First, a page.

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Gayana. Botánica

versión impresa ISSN 0016-5301versión On-line ISSN 0717-6643

Gayana Bot. v.62 n.2 Concepción  2005 


Gayana Bot. 62(2): 130-138, 2005 ISSN 0016-5301






Marta Alfaro, Francisco Salazar, Sergio Iraira, Nolberto Teuber & Luis Ramírez

INIA Remehue, P. O. Box 24-O, Osorno, Chile. Phone:+56-64-233515. Fax:+56-64-237746.


The Lakes Region of Chile produces 60% of the country's milk and 45% of its meat. Production is expected to increase in the near future, yet there are few data on the environmental impact of local livestock systems. A field experiment was carried out during 2004 to measure nitrogen (N) runoff and leaching losses in beef cattle-grazing production systems near Osorno. Grazing was carried out with Holstein-Friesian steers of 220 kg of initial live weight, with stocking rates of 3.5 and 5 steers ha-1. Water samples were collected during 6.5 months with surface lysimeters and ceramic cups, and were analyzed for nitrate and ammonium. Total losses were calculated as the product of N concentration and accumulated drainage at each sampling date. A significant difference in the total N loss was found between the two treatments (11.1 and 29.9 kg N ha-1, respectively; P < 0.05). The main pathway of N loss was leaching, which contributed 99% of the total N loss. Nitrate was the main form of N loss in runoff (71%) and leaching (99%). Average nitrate concentration in leaching samples was always below the European Community Directive limit. However, nitrate concentration in runoff samples had maximum values of 116 ± 13.8 and 82 ± 22.4 mg L-1 for the 3.5 and 5 steers ha-1 treatments, respectively. For the experimental conditions tested, N losses from beef cattle production systems were low. This was related to the low N inputs in fertilizers used and to the physical and chemical properties of the volcanic soils.

Keywords: Andisol, ammonium, nitrate, livestock production, leaching.


En la Región de los Lagos de Chile se produce el 60% de la leche y el 45% de la carne del país, esperándose un aumento de la producción en un futuro cercano. Existe escasa información local sobre los impactos ambientales de esta creciente producción agropecuaria. Un experimento de campo fue llevado a cabo durante el 2004 para medir las pérdidas de nitrógeno (N) por lixiviación y arrastre superficial en sistemas de producción de carne de la zona basados en el pastoreo. Para el pastoreo se utilizó terneros Holstein-Friesian de 220 kg de peso vivo inicial, organizados en dos tratamientos con cargas de 3,5 y 5 terneros ha-1. Las muestras de agua fueron colectadas durante 6,5 meses con lisímetros superficiales y cápsulas cerámicas, y analizadas para nitrato y amonio. Las pérdidas totales de N fueron calculadas como el producto de la concentración de N en las muestras y la cantidad de drenaje disponible, para cada fecha de muestreo. Se observó diferencias significativas en las pérdidas totales de N entre los dos tratamientos (11,1 y 29,9 kg N ha-1, respectivamente; P=0.05). La principal vía de pérdida de N fue la lixiviación, la cual contribuyó con un 99% del total de N perdido (P=0.05). El nitrato fue la principal forma para la pérdida de N por arrastre (71%) y lixiviación (99%). La concentración promedio de nitrato en los lixiviados estuvo siempre bajo el límite de la Directiva de la Unión Europea. Sin embargo, la concentración de nitrato en muestras de arrastre tuvo un máximo de 116 ± 13.8 y 82 ± 22.4 mg L-1 para los tratamientos de 3.5 y 5 terneros ha-, respectivamente. Bajo las condiciones experimentales estudiadas, las pérdidas de N desde sistemas de producción de carne fueron bajas. Esto fue relacionado con la baja cantidad de N aplicado como fertilizantes, y las propiedades físicas y químicas de suelos volcánicos.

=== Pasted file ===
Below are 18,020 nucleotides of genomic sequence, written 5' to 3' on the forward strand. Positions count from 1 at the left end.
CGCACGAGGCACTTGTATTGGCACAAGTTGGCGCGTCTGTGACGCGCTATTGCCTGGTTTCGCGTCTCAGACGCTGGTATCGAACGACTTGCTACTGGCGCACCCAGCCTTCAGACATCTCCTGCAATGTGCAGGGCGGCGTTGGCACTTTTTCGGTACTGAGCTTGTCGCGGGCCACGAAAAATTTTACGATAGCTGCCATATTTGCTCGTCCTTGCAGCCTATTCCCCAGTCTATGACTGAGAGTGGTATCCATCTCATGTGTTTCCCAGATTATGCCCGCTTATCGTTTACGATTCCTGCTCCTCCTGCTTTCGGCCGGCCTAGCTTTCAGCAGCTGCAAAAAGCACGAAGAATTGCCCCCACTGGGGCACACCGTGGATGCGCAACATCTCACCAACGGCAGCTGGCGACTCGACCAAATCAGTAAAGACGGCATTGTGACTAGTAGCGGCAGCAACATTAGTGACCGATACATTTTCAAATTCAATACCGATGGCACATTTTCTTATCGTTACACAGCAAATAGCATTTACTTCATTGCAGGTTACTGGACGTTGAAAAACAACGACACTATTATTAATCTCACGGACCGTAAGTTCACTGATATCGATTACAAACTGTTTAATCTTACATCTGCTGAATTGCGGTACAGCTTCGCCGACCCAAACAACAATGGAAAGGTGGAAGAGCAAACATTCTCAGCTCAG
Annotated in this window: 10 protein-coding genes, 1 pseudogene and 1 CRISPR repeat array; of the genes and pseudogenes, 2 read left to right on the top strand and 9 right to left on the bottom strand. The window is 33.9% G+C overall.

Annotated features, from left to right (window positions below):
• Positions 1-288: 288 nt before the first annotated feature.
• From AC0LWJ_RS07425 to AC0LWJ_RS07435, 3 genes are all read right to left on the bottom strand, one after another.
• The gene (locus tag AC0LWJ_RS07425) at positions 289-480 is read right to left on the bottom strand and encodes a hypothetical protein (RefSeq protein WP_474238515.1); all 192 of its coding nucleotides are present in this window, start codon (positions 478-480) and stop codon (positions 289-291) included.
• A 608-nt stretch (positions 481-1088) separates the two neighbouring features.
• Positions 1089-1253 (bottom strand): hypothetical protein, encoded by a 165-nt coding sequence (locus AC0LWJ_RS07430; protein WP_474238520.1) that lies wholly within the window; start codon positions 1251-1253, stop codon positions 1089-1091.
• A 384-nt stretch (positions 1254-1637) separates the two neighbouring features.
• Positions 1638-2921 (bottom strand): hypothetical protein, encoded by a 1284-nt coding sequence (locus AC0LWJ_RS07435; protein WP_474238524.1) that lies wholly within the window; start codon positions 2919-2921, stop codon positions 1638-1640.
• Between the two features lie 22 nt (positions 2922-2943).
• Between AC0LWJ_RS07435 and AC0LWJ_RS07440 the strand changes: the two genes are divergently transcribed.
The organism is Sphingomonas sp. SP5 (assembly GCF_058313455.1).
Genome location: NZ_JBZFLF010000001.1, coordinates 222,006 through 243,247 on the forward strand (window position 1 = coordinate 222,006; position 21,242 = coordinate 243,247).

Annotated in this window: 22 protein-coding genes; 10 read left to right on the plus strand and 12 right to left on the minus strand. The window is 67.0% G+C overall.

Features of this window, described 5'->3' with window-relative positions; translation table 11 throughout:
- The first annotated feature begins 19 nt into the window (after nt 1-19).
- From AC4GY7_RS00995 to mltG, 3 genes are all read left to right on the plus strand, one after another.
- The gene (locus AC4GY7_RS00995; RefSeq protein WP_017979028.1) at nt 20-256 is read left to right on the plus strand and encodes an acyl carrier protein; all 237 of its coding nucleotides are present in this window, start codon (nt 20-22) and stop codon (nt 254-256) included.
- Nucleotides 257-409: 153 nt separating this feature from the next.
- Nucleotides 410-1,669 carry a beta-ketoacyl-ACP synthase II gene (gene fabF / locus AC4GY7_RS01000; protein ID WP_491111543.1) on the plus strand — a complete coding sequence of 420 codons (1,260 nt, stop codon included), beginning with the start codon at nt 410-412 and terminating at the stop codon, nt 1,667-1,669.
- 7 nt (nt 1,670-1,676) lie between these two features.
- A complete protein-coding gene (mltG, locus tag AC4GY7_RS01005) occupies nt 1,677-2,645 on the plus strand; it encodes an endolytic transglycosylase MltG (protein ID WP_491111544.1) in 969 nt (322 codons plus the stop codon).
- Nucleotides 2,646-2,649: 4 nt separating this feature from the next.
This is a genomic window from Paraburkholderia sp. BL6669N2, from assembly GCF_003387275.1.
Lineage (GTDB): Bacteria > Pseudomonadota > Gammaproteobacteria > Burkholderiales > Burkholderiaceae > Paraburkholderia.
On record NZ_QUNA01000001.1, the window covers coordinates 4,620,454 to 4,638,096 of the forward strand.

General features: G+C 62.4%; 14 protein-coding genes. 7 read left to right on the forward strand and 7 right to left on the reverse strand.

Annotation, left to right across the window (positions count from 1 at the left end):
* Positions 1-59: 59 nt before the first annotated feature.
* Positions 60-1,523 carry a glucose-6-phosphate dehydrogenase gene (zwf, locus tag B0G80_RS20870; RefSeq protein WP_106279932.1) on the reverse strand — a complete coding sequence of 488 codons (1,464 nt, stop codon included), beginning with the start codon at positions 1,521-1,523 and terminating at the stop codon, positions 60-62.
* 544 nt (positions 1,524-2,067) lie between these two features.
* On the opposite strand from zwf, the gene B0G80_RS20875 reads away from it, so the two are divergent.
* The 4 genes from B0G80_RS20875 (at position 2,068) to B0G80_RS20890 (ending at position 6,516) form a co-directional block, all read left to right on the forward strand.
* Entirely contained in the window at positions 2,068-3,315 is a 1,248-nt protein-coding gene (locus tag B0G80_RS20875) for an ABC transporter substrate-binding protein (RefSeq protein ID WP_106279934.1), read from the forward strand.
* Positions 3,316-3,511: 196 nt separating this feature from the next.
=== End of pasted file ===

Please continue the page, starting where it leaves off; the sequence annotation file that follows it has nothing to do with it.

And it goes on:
Palabras claves: Andisol, amonio, nitrato, producción ganadera, lixiviación.


The Lake Region of southern Chile has suitable climatic conditions and soil types for cattle production. Consequently, 56% of the national cattle herd is concentrated in this maritime temperate climatic region, grazed on natural and improved pastures. These cattle produce 60% of the country's milk and 45% of the meat (INE 1997). In addition, 80% of Chile's dairy farmers are located in this region and they own 67% of the land dedicated to dairy production used nationally (Anrique 1999). It is expected that the production of this sector will increase in the near future because of the new commercial trade agreements between Chile and the European Union, the United States of America and South Korea. In addition, other important activities such as tourism, forestry, and fish farms also use the natural resources soil, water and air. Volcanic soils of southern Chile have low nutrient availability and a high phosphorus fixation capacity (Campillo 1994), so that the use of nitrogen (N) and phosphorus (P) in fertilizers and animal feed has increased over the last ten years. This, in turn, has resulted in greater stocking rates being used and a higher demand for forage for grazing animals. Because of the need to increase the total production per hectare and the total number of animals, it is expected that the environmental damage by livestock production will increase. In developed countries the environmental impact of livestock systems has been widely studied, because of the important role of this activity on water, soil and air pollution (Jarvis & Oenema 2000). It has been estimated that agriculture contributes 37% to 82% of the N input into surface waters of Western Europe (Isermann 1990). Several studies have indicated that N loss due to nitrate leaching and denitrification is higher in arable crops than in grass managed under cutting. However, this situation is different when grass is grazed. The amount of nitrate leached below a grass sward grazed by cattle has been reported to be 5.6 times greater than that leached below a comparable cut sward, so that in grazing swards, nitrate leaching is likely to equal or exceed the range observed in arable production systems (Ryden et al. 1984). In addition, losses of N through ammonia volatilization and denitrification are much greater from grassland that is intensively grazed than from extensive grassland or grassland managed under cutting (Ryden 1986).